An introduction to containers
I have been wanting to learn more about Docker for months. However, when starting to read Dockers get started page I quickly had to find out that I’m lacking knowledge in too many other concepts. Since my background isn’t computer science I often run across this problem. Luckily, this allows me to constantly learn new things! With the goal of eventually reaching the topic of Docker, the first post introduced virtual machines. This one is about containers.
What is a container?
Let’s start by looking at physical containers. Containers are mostly used in the shipping industry where they allow for an organized and efficient way to transport goods from one place to another. Before humans agreed to using containers and standardized container sizes, shipping goods in bulk was a lot messier.
Software containers have a similar function. They allow us to pack our code and all of its dependencies (libraries, frameworks, etc.) into a nice little box - a container. The container can then run anywhere. This allows developers to be sure that their software will run independently of where it is deployed.
Usually, when moving software from one computing environment to another (e.g. from a developers machine to a test environment) we run into problems, especially if the environments are not identical. For example, the developer might have written the code in Python 3 but the test environment still runs in Python 2. Also differences in network topology, storage and security policies can cause problems. Containers solve this problem and allow us to reliably run software in different computing environments. Using containers to deploy applications is called containerization.
How containers work and how they differ from virtual machines
Let’s look at the entire picture. Similar to virtual machines, containers sit on top of a host operating system (e.g. Windows 10) which in turn sits on an infrastructure (e.g. a laptop). The rough eqivalent to the hypervisor used by virtual machines is the container engine which sits on top of the host operating system. At the moment, the Docker Engine is by far the most popular one.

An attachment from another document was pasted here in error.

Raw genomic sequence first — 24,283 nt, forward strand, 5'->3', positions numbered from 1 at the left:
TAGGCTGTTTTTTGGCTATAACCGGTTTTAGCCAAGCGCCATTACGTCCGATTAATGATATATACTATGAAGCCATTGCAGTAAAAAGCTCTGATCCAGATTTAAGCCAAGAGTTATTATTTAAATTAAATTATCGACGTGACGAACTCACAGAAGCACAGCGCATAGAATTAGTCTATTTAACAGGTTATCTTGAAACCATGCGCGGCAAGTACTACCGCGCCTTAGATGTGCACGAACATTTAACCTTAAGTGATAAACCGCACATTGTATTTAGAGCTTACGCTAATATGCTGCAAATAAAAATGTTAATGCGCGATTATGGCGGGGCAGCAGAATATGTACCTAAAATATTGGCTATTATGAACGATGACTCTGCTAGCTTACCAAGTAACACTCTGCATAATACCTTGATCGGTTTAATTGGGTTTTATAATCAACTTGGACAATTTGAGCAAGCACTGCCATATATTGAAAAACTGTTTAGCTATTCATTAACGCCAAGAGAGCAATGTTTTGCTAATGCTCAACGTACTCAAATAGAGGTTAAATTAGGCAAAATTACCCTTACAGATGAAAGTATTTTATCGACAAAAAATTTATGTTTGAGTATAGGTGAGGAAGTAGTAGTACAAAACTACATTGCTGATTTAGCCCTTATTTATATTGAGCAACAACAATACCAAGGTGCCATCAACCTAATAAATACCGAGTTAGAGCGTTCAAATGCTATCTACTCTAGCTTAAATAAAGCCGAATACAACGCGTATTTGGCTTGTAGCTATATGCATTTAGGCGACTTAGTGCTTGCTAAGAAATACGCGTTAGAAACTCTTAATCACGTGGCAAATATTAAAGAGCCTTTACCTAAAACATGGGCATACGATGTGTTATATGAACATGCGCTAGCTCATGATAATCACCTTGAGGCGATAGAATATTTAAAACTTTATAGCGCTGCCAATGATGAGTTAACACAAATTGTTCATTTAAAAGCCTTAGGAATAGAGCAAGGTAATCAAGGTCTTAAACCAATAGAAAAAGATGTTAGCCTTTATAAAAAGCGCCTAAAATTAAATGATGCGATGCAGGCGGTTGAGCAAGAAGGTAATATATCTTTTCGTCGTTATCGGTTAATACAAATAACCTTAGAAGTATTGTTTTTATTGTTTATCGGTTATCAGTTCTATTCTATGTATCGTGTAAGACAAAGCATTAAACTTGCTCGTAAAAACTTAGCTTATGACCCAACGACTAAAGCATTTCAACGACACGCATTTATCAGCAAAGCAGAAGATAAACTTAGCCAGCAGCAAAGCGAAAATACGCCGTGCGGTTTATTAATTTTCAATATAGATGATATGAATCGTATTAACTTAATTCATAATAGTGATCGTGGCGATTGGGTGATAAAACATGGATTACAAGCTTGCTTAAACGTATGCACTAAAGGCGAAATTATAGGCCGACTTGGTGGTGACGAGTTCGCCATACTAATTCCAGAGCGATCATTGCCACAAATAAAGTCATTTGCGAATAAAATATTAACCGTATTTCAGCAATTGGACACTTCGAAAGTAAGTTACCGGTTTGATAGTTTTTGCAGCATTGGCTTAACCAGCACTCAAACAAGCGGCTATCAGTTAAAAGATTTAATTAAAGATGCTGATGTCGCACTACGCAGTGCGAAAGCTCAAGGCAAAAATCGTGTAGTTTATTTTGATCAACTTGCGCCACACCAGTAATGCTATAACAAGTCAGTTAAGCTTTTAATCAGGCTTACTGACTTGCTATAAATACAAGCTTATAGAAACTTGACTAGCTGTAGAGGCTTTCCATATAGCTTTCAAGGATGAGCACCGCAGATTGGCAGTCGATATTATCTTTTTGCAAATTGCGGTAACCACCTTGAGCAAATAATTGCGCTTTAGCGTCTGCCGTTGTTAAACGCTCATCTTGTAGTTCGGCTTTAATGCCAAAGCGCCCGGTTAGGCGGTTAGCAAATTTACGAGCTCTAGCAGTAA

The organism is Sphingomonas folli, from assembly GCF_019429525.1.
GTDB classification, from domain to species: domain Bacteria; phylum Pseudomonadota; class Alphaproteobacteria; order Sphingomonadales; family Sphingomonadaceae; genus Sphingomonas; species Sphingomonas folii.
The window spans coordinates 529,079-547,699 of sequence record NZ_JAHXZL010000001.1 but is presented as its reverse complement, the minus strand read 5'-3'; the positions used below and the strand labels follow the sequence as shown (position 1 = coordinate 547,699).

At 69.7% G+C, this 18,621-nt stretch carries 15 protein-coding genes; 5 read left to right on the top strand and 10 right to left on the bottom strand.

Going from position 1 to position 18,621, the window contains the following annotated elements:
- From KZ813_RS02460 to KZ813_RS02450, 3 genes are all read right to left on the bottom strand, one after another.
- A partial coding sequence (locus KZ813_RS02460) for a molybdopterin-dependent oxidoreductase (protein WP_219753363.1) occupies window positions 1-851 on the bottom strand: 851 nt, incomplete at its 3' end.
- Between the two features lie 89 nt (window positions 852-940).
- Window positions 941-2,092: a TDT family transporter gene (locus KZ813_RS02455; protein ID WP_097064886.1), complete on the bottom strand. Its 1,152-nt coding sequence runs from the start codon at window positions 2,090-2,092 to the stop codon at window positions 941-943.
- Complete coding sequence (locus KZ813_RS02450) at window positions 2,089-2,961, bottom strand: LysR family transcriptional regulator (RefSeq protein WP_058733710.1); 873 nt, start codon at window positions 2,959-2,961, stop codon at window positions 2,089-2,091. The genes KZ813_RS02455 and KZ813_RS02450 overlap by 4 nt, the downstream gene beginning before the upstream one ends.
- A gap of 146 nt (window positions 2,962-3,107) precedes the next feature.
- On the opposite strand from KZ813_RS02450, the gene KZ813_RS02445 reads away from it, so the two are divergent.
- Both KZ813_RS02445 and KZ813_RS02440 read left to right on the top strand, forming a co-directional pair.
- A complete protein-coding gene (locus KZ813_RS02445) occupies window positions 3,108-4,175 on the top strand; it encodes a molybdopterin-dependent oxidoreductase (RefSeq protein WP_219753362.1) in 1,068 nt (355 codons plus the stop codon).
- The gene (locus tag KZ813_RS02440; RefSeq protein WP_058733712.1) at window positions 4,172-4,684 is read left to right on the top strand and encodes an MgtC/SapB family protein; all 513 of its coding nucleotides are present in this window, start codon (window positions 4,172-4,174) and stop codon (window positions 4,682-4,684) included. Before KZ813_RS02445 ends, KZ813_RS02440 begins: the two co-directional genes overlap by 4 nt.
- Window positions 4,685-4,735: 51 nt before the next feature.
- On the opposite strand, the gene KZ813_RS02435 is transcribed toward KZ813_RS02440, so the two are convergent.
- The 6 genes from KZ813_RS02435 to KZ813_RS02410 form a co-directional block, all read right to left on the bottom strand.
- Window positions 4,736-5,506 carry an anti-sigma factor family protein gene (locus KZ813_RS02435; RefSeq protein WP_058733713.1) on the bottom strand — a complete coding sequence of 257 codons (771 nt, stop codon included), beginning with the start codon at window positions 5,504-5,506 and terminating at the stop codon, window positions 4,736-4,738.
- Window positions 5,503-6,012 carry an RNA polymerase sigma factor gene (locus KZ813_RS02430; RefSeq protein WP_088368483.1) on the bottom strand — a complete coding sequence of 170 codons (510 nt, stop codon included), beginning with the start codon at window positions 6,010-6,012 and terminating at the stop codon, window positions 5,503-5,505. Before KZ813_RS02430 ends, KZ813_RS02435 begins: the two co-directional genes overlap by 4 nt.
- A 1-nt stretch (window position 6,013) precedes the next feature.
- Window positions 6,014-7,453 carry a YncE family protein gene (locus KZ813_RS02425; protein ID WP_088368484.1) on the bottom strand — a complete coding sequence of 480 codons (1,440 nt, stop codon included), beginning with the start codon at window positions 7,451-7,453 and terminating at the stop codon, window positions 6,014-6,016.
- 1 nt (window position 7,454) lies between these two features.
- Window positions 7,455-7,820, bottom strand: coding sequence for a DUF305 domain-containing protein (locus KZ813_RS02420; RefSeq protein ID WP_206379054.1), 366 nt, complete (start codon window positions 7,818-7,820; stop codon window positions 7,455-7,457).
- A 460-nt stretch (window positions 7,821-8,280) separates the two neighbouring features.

Several containers can sit on top of the same host operating system. Different to virtual machines, all containers share access to the the same operating system, namely the one of the host. This has the major advantage that only one operating system needs to be managed and maintained. Also, the shared components are read-only. This allows containers to be small in size (megabytes) and to be able to start within seconds (as opposed to gigabytes and minutes for a virtual machine). So to point this out again: in the case of virtual machines we have several operating systems running on a single server. In the case of containers, we only have the host operating system.
What is the difference between a container and a container image?
A container is the runtime instance of a (container) image. Our image is the “recipe”: a package that includes everything we need for running a specific application including the code, the file system , libraries and configuration of our application. The container is the “cake”: a running instance of the image, that is, what the image becomes in memory when executed.
Advantages of containerization
The Docker Get Started page contains a nice overview of the main advantages of using containers. Containers are:
- Flexible: Even the most complex applications can be containerized.
- Lightweight: Containers leverage and share the host kernel.
- Interchangeable: You can deploy updates and upgrades on-the-fly.
- Portable: You can build locally, deploy to the cloud, and run anywhere.
- Scalable: You can increase and automatically distribute container replicas.
- Stackable: You can stack services vertically and on-the-fly.